Banks raise reputational concerns over DHA downtime
Banks are worried about the reputational damage the Department of Home Affairs (DHA) system downtime will cause them if they rollout more services on behalf of the department.
This is according to the DHA, which says the banks have since seconded specialist engineers to assist in stabilising the department’s network, as well as the installation of key IT infrastructure.
The development follows limited take-off of the DHA’s partnership with banks, which allows citizens to apply for smart ID cards and passports.
To fast-track the rollout of smart ID cards, the DHA partnered with Absa, First National Bank, Nedbank and Standard Bank to replace close to 38 million green barcoded ID booklets.
Using the eHomeAffairs portal, citizens are able to apply for their smart IDs and passports online, and finalise the application process at certain bank branches.
However, this week, home affairs minister Aaron Motsoaledi said the pilot project with banks did not work as fast as planned.
Motsoaledi made this statement when he revealed the DHA’s near-term ICT plans in Parliament during the department’s budget vote.
The minister said the DHA has since brought in eight IT engineers from leading banks to assist it to stabilise its network.
“We believe the partnerships with the banks will rapidly reduce the skills deficit and assist the department to improve and maintain system uptime.
“Members of the portfolio committee will remember that we mentioned on numerous occasions that banks are prepared to offer some of the home affairs services at some of their branches,” said Motsoaledi.
“This did not work as fast as we envisaged because the banks are worried of reputational damage that our system downtime would cause them. Remember that for them to offer home affairs services, they need to verify the details of the client by using our system. If there is downtime, the banks also get stuck.
“We believe that as soon as their own engineers have helped us to increase system uptime, the banks will cheerfully open their doors for home affairs services.”
The minister also revealed the State Information Technology Agency (SITA) has committed to spend almost R1 billion on IT infrastructure to support the DHA and other departments.
At the DHA, the agency has earmarked R400 million to modernise the entire network in a bid to reduce long queues caused by system downtime.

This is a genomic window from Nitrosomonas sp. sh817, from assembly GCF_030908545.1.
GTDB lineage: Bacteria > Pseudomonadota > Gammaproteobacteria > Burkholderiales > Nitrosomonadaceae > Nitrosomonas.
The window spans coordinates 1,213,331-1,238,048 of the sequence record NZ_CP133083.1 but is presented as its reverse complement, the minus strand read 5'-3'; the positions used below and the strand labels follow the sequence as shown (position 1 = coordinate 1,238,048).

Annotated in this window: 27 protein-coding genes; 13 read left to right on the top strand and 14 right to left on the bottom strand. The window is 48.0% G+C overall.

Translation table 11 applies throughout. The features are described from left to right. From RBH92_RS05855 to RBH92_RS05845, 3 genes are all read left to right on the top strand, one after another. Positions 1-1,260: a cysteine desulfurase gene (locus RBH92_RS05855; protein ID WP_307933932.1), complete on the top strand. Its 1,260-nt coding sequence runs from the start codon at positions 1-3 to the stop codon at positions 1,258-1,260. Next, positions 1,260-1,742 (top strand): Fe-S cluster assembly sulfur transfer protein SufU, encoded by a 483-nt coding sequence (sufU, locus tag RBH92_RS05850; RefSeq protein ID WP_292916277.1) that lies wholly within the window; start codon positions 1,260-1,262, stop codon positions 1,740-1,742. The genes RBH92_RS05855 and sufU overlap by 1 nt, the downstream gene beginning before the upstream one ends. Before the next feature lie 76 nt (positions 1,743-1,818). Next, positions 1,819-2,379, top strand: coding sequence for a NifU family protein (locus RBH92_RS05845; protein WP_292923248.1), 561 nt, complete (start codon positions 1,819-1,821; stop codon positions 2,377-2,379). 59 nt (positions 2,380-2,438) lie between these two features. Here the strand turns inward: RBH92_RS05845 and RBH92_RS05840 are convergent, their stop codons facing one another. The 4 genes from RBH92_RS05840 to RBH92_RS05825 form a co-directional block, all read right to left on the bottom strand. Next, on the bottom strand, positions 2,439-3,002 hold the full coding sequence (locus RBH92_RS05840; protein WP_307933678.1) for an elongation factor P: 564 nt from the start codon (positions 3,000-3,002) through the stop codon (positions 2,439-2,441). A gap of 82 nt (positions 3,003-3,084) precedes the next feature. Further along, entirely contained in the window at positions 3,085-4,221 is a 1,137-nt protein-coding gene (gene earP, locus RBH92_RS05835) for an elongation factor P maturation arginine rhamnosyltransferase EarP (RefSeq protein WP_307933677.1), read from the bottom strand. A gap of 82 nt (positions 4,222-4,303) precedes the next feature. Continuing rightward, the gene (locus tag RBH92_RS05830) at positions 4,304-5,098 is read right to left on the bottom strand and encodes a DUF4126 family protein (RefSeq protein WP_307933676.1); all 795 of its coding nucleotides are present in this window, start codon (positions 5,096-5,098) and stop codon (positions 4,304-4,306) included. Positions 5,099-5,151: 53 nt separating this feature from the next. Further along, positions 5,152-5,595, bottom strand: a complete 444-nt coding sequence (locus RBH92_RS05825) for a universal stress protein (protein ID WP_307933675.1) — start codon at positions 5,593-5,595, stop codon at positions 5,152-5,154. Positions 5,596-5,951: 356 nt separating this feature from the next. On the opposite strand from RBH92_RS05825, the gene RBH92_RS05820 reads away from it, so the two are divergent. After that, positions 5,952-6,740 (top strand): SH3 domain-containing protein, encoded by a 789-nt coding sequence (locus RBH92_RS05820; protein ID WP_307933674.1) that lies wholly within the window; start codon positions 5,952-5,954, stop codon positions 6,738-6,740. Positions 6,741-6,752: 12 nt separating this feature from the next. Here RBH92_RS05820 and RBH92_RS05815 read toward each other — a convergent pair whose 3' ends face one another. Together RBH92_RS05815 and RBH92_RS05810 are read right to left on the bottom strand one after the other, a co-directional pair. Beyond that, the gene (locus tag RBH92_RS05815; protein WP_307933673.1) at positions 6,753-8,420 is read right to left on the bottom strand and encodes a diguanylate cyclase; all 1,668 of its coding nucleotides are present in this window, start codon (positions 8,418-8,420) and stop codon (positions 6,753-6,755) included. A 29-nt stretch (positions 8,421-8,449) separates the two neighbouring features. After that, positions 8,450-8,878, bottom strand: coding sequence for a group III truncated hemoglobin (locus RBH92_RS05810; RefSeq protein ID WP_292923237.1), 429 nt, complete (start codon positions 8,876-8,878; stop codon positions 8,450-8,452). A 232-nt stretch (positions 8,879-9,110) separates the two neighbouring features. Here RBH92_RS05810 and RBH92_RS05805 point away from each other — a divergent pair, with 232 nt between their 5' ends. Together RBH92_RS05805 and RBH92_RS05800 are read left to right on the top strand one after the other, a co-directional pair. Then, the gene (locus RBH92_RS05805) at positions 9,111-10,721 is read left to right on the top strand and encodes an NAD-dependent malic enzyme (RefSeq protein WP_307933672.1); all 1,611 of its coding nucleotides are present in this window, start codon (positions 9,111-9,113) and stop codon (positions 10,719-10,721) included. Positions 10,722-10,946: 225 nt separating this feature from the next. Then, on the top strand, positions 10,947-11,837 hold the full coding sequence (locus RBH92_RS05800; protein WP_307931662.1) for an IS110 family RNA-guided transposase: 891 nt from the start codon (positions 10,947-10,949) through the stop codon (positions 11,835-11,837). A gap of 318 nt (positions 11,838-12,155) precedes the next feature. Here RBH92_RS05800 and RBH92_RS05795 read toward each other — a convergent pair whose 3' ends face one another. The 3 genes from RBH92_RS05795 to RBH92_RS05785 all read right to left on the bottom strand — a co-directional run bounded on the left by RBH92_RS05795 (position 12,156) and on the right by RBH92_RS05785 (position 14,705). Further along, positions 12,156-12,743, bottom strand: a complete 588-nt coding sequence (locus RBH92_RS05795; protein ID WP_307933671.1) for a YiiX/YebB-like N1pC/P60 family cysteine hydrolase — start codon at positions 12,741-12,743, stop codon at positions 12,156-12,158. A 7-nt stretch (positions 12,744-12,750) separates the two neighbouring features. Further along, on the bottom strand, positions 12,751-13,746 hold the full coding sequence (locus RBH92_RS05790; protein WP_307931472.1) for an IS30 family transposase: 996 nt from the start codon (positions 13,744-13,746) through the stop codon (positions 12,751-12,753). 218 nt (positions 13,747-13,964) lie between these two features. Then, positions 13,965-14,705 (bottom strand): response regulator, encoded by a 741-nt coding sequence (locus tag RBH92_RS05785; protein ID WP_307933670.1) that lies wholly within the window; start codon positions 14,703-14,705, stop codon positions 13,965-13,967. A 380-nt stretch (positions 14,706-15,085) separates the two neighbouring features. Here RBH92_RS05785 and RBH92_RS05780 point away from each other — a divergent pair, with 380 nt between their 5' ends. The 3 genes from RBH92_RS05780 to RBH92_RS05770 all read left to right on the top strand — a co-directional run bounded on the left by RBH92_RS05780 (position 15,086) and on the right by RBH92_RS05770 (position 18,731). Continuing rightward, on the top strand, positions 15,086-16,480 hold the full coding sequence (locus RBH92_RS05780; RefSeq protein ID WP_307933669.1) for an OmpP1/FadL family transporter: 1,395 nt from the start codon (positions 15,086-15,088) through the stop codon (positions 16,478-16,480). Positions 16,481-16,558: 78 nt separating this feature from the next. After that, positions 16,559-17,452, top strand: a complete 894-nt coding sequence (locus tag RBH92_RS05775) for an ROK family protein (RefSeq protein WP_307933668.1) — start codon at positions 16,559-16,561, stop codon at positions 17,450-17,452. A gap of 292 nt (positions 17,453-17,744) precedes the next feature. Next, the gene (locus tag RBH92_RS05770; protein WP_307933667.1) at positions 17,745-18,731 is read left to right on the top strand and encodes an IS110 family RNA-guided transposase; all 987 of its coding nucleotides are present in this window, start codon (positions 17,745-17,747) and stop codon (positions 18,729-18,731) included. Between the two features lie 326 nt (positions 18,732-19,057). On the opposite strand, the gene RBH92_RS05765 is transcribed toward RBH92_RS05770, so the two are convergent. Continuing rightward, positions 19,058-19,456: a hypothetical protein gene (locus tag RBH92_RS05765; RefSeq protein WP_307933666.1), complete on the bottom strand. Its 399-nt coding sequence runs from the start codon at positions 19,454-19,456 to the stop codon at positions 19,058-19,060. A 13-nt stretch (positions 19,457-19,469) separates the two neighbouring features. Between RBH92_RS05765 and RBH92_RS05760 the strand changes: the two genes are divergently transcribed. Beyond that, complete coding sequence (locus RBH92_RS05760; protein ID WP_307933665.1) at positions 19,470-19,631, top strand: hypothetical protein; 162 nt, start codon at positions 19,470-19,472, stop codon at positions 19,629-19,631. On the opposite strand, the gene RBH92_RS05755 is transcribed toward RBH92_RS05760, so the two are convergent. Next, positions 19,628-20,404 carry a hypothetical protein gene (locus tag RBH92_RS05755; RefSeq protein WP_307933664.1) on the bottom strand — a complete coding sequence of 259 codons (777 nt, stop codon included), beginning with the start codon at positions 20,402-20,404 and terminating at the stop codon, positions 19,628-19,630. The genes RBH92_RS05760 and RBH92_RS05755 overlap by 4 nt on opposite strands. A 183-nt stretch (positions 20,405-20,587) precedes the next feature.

This comes as the DHA has been making extensive moves to improve and enhance operational efficiencies.
The snaking queues have been a problem at the DHA over the years, and the minister said the department is making significant progress towards making front offices work properly.
Motsoaledi said while there were various causes of the extensive queues, “the main one that sticks out like a sore thumb among the rest is the issue of system downtime”.
“It is painful and generates a lot of anger to visit a home affairs office very early in the morning, and just stand there and wait for hours on end because all systems are down. It is very frustrating, to say the least.
“Many members of the public simply believe [the DHA] computers don’t work, and they keep asking us why we don’t just fix our computers or even buy new ones? We can’t blame them. They don’t know that the problem of systems that are continuously down go beyond just fixing a computer.”
As a result, the minister said, the modernisation of the DHA network will be concluded in the third quarter of this financial year. SITA has already concluded the implementation of the software-defined network, which is expected to help increase the department’s bandwidth. This, the minister noted, will increase the department’s connectivity.
Motsoaledi said SITA has now doubled its “internet capacity and introduced three failovers located in three cities: Tshwane, Cape Town and eThekwini. This will ensure that if any of the network is down, there will be two to support services.”
The minister also told parliamentarians that SITA has finalised its procurement plan to address cyber security for the department’s IT infrastructure.